Named in accordance with the RoboSub 2020 theme, Tuolomee AUV is BeaverAUV's fourth iteration of an underwater vehicle. It is a highly robust design which allows components to be easily installed, repaired, and updated. All components were precision machined to insure watertightness to maximize functionality. Tuolomee AUV is highly manuverable and incredibly stable in the water. Tuolomee AUV's eight thrusters enable precise and fast movement. It is guided by a collection of sensors and a camera and powered by on-board electronics. Scroll down to learn more about the mechanical, electrical, and software components of the AUV.
Tuolomee AUV features a large acrylic pressure hull which houses electronics. It is capped by two anodized aluminum end caps, and surrounded by a waterjet-cut aluminum frame. Tuolomee AUV also features eight thrusters for propulsion and a dynamic trim system which allows for on-the-fly redistribution of weight. The sub is designed to be easially updated piece by piece without sacrificing the usability of the machine. Similarly, the majority of the structural integrity has maintained itself thoughout the years, and where it has not, we have been able to design and build customized solutions.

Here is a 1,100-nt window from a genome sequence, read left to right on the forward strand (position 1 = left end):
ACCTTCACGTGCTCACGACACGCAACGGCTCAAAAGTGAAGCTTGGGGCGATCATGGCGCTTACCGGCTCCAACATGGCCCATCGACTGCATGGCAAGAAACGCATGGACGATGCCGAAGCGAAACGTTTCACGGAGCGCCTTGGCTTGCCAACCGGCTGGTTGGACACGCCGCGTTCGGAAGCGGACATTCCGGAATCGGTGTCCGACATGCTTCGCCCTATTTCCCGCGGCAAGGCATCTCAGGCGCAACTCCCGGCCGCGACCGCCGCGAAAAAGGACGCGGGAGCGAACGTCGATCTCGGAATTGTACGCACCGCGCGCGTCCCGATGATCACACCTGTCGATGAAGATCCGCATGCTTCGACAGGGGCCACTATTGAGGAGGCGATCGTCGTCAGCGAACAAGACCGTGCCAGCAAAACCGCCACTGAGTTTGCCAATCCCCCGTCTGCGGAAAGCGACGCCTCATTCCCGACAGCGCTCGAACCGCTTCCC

Pictured: AUV frame
Tuolomee AUV's electrical systems are designed for simplicity and functionality. It is designed primarily around off-the-shelf components. Tuolomee AUV's electrical systems are powered by a Nvidia Jetson computer. Several sensors are implemented to allow Tuolomee AUV to run autonomously, including an underwater camera, a Blue Robotics depth sensor, and a Vectonav inertial measurement unit (IMU) for orientation data. The power distribution system allows for up to five hours of testing at a time.
Pictured: computer module (left) and power module (right)
Tuolomee AUV's software is what allows it to operate autonomously. It is structured around Robot Operating System (ROS). A state machine controls each individual task which the robot has to complete. All movement is controlled by a series of proportional, integral, derivitive (PID) controllers, which use data from all of the sensors to determine how fast each thruster needs to move in order to accomplish the goal of each individual task. To the right, see a flow chart of system functionality. The AUV's decision making is dependent on many things including depth, image vision, and many more.
Pictured: AUV decision making flow chart